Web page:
Diversity in the 2018 Midterm Elections


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Group photo of Congress members-elect -- Alexandria Ocasio-Cortez (NY), Debbie Mucarsel-Powell (FL), Abby Finkenauer (IA) and Sharice Davids (KS)

Jane Gustafson, News Editor

Tuesday, November 6, 2018, marked a very crucial day in the political realm- midterm election voting day. The 2018 midterm election gained almost as much popularity as the 2016 presidential election for one main reason: Americans across the country were eager to see if the GOP could maintain control of the senate and the house. In the end, both parties won as democrats gained control of the House and republicans took the Senate. For the next two years of Donald Trump’s presidency, a divided congress may make it more difficult for the President to create change.

The midterm election results were far from homogeneous; there were a high number of women and racial minorities winning each of their respective elections. Indubitably, this past midterm election made history. “There were 411 Americans — women, people of color and L.G.B.T. candidates — that challenged the status quo by running for House, Senate and governor seats” (New York Times). In Connecticut, Jahana Hayes won the 5th district, meaning that she will be the first African American woman representing Connecticut in the House of Representatives. Hayes grew up in a housing project with a mother who greatly struggled with addiction. Despite becoming pregnant at 17, Hayes stayed in school and eventually went on to get her bachelor’s degree, she taught social studies at John F. Kennedy High School in Waterbury, and was the National Teacher of the Year in 2016. She plans to use her spot as a representative to be a voice for the public education system (Business Insider).

In Texas, two women will be the first Latinas to represent Texas in congress. While roughly 40% of Texans are Hispanic or Latino, these two women are the first Latinas to be elected into congress (Business Insider). Veronica Escobar, a former county judge for El Paso, won Texas’ 16th district with 68% of the vote. Escobar, a third generation El Pasoan, wants to expand access to affordable healthcare with her political platform. Furthermore, Escobar has also been a voice for pro-immigration policies in regard to the Texan border (VeronicaEscobar.com). Sylvia Garcia, new Texas senator for district 6, won her election with 75% of the vote. Garcia, a South Texas native, watched her parents struggle to raise ten children. Moved by the hard work of her parents, Garcia has focused heavily on helping the community and performing acts of public service (Sylvia for Congress).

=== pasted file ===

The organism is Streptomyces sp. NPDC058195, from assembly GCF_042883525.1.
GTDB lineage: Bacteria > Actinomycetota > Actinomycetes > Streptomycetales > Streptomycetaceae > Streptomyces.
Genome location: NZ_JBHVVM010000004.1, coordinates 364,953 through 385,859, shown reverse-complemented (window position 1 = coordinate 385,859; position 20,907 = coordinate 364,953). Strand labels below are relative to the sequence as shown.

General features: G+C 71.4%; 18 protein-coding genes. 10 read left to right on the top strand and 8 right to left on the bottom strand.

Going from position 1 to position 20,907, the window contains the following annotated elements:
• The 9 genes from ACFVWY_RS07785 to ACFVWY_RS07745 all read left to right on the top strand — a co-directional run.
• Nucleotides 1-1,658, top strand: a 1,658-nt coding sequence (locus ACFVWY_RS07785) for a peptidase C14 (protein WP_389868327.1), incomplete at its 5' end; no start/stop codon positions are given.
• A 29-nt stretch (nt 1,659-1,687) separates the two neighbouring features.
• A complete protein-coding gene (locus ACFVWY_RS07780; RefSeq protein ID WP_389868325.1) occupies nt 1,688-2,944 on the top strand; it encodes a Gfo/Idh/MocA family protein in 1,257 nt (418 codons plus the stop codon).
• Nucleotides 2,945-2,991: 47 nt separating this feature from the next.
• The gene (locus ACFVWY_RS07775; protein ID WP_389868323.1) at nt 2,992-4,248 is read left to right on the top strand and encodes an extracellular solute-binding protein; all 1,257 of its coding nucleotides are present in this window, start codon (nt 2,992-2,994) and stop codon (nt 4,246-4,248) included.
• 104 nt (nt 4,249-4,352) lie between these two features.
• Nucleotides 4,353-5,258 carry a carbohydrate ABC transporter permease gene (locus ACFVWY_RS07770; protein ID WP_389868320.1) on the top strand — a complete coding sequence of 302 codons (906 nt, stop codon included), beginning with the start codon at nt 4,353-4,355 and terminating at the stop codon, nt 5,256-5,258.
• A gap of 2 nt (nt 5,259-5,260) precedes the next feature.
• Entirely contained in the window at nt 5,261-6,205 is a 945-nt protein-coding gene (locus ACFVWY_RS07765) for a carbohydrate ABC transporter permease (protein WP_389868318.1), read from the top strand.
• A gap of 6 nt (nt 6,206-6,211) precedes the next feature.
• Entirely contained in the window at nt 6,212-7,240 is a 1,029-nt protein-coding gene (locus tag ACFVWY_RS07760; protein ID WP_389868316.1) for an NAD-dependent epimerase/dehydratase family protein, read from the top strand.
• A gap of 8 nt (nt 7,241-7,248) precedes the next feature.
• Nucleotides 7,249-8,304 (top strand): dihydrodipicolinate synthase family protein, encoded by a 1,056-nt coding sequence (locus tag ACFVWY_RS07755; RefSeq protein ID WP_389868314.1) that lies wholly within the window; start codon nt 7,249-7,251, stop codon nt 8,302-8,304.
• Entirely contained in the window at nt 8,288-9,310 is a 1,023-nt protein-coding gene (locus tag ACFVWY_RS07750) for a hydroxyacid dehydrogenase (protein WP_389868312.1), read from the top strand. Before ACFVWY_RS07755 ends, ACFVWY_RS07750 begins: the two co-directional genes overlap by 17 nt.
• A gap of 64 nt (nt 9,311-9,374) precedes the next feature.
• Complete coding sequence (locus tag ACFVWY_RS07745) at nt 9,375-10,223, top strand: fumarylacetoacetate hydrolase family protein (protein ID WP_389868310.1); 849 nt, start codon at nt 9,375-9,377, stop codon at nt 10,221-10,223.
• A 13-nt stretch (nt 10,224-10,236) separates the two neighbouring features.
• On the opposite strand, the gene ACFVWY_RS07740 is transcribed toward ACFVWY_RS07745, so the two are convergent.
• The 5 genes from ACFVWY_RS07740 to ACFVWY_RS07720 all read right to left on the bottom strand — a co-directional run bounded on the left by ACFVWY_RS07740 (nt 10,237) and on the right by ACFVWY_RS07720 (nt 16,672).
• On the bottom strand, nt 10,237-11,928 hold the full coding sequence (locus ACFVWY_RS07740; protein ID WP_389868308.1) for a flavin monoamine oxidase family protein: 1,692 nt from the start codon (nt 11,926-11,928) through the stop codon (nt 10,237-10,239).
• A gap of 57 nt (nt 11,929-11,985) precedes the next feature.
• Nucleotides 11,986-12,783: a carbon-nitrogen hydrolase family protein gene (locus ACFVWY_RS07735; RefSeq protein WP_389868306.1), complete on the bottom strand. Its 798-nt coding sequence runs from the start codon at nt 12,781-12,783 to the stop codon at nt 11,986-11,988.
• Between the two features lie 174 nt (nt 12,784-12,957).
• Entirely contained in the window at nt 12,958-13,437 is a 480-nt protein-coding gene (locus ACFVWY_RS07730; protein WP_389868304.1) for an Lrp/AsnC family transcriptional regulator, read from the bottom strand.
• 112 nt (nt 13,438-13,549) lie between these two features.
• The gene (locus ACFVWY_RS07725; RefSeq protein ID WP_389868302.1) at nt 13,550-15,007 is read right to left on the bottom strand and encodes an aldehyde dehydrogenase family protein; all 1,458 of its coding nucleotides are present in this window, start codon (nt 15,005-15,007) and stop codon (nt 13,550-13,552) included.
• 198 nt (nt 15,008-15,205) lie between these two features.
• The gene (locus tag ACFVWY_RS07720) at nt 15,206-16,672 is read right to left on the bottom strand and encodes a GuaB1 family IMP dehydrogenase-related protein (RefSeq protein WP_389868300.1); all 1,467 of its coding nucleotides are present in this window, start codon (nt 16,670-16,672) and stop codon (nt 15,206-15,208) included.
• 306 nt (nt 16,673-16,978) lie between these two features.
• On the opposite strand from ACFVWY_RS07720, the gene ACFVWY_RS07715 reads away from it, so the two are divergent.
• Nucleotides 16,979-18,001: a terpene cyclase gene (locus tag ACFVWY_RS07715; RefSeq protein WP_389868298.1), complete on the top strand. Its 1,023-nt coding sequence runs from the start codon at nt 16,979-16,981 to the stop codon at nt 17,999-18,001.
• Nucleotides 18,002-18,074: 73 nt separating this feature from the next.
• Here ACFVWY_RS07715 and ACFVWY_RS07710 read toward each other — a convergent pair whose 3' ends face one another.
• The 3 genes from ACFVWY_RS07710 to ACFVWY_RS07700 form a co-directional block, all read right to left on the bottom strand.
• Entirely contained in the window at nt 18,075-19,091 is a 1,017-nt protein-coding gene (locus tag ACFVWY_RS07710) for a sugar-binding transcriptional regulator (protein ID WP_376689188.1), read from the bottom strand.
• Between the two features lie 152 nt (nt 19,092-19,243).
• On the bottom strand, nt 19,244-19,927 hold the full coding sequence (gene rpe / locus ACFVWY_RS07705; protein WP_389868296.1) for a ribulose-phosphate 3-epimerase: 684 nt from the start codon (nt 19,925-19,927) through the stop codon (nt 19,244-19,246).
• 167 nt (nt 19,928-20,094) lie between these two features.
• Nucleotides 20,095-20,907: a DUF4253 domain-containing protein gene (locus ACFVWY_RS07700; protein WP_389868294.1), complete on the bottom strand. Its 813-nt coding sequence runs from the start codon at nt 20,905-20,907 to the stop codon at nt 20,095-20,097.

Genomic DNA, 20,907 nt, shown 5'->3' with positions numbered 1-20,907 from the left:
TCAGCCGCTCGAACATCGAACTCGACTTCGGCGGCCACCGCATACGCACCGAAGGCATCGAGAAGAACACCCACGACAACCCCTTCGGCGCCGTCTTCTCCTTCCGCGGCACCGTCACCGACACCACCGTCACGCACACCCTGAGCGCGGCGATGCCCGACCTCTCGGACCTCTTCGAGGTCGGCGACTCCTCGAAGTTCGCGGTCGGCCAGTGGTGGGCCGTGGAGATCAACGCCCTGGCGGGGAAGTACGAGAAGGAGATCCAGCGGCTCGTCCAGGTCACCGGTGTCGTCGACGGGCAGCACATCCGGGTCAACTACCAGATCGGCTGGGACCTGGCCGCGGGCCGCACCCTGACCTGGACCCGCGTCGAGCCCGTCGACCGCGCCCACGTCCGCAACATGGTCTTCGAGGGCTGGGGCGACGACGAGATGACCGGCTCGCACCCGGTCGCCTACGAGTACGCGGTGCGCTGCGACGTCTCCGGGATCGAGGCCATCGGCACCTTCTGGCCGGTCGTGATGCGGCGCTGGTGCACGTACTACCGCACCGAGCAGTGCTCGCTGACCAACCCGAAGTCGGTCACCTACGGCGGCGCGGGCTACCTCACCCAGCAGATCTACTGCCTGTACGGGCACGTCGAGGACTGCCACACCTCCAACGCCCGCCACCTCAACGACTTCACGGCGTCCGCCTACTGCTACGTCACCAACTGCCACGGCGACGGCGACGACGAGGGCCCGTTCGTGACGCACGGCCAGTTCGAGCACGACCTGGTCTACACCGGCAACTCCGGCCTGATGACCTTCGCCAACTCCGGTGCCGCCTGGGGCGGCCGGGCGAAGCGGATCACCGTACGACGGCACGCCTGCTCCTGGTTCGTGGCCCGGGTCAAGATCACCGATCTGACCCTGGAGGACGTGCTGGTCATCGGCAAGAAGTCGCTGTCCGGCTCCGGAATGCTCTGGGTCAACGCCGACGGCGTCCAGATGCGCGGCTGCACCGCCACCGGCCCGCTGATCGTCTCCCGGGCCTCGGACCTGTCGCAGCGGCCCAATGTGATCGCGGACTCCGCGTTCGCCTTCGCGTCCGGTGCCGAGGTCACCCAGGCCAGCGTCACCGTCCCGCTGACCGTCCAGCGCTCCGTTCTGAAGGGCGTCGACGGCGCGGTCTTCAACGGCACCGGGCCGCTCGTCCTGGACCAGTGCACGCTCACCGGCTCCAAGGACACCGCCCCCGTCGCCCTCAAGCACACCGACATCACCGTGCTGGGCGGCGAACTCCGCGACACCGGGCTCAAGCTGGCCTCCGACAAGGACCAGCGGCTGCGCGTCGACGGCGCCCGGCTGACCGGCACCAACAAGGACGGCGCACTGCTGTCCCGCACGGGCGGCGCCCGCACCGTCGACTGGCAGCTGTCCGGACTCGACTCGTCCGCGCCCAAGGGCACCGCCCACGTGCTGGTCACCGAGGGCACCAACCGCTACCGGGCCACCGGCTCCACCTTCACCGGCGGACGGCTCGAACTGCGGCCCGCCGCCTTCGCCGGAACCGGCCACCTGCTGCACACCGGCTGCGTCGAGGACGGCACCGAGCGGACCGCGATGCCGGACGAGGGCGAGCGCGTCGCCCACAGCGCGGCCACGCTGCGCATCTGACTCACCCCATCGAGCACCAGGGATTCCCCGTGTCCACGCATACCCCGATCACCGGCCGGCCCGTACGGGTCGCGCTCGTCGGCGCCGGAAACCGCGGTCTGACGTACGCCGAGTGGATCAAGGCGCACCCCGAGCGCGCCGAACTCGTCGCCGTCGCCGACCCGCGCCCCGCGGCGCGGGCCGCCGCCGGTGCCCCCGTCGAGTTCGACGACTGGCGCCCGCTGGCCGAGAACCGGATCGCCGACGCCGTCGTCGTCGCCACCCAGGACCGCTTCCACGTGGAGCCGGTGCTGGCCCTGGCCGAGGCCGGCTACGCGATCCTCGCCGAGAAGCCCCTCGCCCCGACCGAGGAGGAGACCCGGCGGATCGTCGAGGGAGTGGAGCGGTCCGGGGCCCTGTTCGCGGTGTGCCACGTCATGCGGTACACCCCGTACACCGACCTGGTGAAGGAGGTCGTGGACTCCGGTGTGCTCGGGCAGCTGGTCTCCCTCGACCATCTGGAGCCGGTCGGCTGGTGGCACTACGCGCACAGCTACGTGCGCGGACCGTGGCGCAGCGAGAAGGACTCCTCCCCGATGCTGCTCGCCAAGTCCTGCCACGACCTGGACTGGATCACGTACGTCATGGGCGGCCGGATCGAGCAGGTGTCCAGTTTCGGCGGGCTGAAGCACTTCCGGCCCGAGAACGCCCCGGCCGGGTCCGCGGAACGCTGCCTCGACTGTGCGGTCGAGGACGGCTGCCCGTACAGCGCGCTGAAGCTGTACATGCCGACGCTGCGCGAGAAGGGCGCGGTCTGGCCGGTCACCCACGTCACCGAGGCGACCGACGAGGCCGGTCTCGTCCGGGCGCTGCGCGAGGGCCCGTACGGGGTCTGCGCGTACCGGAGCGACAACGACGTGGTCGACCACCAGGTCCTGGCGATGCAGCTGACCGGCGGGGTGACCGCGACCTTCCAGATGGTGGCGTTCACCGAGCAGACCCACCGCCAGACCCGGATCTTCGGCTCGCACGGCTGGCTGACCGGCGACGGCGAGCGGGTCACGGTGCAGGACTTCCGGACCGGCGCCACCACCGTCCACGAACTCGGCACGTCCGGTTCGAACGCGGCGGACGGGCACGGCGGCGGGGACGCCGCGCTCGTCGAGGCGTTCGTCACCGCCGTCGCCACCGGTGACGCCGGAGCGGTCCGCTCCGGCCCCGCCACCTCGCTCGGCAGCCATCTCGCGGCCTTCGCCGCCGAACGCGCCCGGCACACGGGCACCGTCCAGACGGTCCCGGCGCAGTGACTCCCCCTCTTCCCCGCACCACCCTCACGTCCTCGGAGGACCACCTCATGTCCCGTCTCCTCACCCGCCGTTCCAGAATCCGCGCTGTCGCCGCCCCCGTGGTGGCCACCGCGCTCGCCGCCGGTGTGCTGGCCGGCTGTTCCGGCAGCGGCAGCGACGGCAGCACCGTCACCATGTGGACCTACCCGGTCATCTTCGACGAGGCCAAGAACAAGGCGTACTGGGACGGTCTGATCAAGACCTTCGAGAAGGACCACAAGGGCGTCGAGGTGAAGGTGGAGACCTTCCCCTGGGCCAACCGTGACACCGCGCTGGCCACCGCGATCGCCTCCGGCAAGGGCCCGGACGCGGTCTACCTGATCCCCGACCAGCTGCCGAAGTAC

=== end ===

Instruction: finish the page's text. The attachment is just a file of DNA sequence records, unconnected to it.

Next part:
In Colorado, the new governor, Jared Polis, is the first openly gay man to govern a U.S. state (Business Insider). Consequently, the LGBT community will receive “rare representation at a statewide level” (CNN). Polis is no stranger to the spotlight, he was also the first openly gay man to be elected to the house in 2008 (CNN). Polis is a firm believer that a better education system is the most powerful tool to change the future. Additionally, Polis hopes to gain bipartisan support in order to fix the nation’s immigration policy (Polis.house.gov).

Minnesota’s own Ilhan Omar joins Rashida Tlaib, who won Michigan’s 13th district, as one of the first two Muslim women elected to congress. Omar won Minnesota’s 5th district after overwhelmingly winning 78% of the vote. Omar was born in Somalia but has lived in Minneapolis for a good chunk of her life. Omar has strongly advocated for a debt free college experience, healthcare coverage for all, and changes in our criminal justice system (Ilhanomar.com). Earlier this year, Omar and Tlaib campaigned with one another (Business Insider).

Additionally, the first two Native American women were elected into congress: Sharice Davids of Kansas and Deb Haaland of New Mexico. Davids stands out as unique because she is a member of the Ho-Chunk Nation as well as the first openly gay women to represent Kansas in congress. Davids was raised by a single mother, graduated from community college, and later the University of Missouri, Kansas City. Eventually, she would go on to earn a law degree from Cornell. Two of Davids’ biggest goals are the expansion of medicare and the abolition of ICE (Shariceforcongress.com). Furthermore, Deb Haaland, a member of the Laguna Pueblo tribe, won New Mexico’s 1st district with 59% of the vote. Both of Haaland’s parents served in the military, therefore, taking care of veterans is an issue close to her heart. Haaland has spent much of her political life advocating for the underrepresented (Debforcongress.com).